The Great Student Loan Giveaway

October 29, 2012

In response to the growing anxiety over student debt, lawmakers are creating legislation that may mitigate the struggles of today's youth. Implemented in 2007, income-based repayment (IBR) was the first policy-package addressing this challenge, say Jason Delisle, the director of the Federal Education Budget Project, and Alex Holt, a program associate, at the New America Foundation.

  • IBR is a program that limits students' loan payments to a percentage of their income and forgives the remaining balance after a series of payments.
  • Given that the recent crisis has acutely impacted recent graduates, Congress revamped a new, more generous IBR program schedule in 2010.

The current administration has accelerated the rollout date for the new schedule to late 2012. The White House touts it as a solution to rising college costs and student financial burden. The aim is to help lower- and middle-income families struggling to repay their student loans.

IBR provides college graduates a safety net; however, sound principles do not always translate into good policies. It is crucial to get the micro-level details right.

  • If left unchanged, the program is set to provide huge financial windfalls to people who, far from being needy, are among the most financially well-off graduates in today's job market.
  • According to the New America Foundation, the framework reduces or eliminates the financial consequences a borrower would bear in incurring federal student loan debt once he reaches a debt level around $30,000 -- even if he expects to eventually earn a middle income or even a high income.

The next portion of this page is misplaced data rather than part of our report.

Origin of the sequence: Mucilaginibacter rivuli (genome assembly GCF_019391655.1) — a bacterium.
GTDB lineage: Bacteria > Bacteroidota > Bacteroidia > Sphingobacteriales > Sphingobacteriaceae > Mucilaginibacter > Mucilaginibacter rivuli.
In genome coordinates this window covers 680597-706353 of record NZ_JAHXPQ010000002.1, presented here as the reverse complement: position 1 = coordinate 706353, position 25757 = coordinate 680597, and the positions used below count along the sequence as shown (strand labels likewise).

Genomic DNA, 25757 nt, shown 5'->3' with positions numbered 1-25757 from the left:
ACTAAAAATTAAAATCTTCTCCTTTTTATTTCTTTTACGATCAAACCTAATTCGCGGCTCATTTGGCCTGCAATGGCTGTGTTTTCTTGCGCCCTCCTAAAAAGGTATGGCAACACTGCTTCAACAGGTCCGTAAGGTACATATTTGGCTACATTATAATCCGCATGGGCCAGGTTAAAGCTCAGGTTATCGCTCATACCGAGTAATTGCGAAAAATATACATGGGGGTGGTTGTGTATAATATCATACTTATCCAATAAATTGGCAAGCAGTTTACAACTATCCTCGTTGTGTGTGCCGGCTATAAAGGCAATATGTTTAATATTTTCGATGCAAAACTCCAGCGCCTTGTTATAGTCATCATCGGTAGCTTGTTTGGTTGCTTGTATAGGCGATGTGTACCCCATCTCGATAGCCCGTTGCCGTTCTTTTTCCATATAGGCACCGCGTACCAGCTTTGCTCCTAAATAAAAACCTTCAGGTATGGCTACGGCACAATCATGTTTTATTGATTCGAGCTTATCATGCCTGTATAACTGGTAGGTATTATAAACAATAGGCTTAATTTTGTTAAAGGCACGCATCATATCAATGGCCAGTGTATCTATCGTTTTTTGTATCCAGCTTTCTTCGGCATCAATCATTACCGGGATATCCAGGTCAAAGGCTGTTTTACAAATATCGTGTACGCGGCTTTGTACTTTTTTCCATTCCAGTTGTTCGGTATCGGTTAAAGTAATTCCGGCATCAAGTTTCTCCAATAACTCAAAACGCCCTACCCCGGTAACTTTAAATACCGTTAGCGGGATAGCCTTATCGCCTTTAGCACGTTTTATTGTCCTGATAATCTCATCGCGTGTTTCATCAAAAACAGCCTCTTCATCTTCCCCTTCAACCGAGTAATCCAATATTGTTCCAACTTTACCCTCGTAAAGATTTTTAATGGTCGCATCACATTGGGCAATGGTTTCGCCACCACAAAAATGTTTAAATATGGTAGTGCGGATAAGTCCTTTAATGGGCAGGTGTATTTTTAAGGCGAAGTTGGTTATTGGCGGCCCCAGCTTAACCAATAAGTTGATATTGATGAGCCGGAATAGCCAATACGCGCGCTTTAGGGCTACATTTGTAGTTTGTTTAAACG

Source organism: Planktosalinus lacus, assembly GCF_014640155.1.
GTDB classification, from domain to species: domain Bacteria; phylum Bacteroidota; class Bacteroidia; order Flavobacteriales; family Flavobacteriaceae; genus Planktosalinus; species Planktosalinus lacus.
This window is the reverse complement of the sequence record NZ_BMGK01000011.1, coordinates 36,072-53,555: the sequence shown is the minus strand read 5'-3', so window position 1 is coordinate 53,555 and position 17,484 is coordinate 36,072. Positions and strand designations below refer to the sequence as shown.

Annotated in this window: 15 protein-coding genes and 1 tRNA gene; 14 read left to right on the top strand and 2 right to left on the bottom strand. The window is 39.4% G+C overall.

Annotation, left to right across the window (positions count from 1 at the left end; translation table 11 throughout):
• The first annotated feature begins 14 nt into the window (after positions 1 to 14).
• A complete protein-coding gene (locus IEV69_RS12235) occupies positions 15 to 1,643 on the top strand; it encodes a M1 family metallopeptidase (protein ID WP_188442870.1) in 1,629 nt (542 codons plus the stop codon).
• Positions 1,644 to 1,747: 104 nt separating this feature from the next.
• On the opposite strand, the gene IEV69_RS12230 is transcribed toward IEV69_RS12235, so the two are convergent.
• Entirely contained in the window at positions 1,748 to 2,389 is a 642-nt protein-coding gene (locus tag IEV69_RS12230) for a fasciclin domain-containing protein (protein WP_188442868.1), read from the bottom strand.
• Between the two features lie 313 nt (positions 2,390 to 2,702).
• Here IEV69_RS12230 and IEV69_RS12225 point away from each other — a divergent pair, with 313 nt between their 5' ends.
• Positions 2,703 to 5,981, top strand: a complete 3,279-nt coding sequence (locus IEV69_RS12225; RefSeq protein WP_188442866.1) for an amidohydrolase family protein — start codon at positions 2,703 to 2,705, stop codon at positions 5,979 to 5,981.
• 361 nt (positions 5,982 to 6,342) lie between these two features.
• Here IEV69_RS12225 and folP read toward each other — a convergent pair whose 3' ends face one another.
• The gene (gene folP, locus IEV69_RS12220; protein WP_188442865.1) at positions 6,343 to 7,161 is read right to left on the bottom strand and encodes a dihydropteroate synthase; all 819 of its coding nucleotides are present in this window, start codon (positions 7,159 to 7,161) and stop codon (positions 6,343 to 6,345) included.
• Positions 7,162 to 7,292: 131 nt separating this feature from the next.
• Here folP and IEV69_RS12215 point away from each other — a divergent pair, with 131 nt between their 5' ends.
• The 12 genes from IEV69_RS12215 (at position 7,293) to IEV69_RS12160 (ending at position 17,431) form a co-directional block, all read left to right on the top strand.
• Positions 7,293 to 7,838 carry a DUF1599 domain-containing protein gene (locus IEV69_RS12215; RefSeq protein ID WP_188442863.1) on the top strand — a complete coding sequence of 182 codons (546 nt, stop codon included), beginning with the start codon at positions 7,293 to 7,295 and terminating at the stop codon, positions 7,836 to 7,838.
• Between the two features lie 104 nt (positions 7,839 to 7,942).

• Moreover, if student opt to borrow less, the new IBR provides them with little to no benefit compared to the earlier framework.

The New America Foundation has developed a calculator to investigate into how various income groups are affected by the new IBR.

  • Lower income borrowers will experience the least amount of benefit from the unfolding changes. These individuals have income so low that a 15 to 10 percent discount roughly equals a reduction of $5 to $20 from their monthly payments.
  • Middle income borrowers will receive additional benefits, but only if they borrow the maximum amount of federal loans -- $31,000 for dependent undergraduates. Nonetheless, members of this group will end up paying more and for a longer time due to incurring interest rates.
  • Middle- and high-income borrowers who attend graduate and professional school will experience the most gain from the revamp.

Source: Jason Delisle and Alex Holt, "The Great Student Loan Giveaway," Economic Policies for the 21st Century, October 25, 2012. Jason Delisle and Alex Holt, "Safety Net or Windfall?" New America Foundation, October 16, 2012.

 

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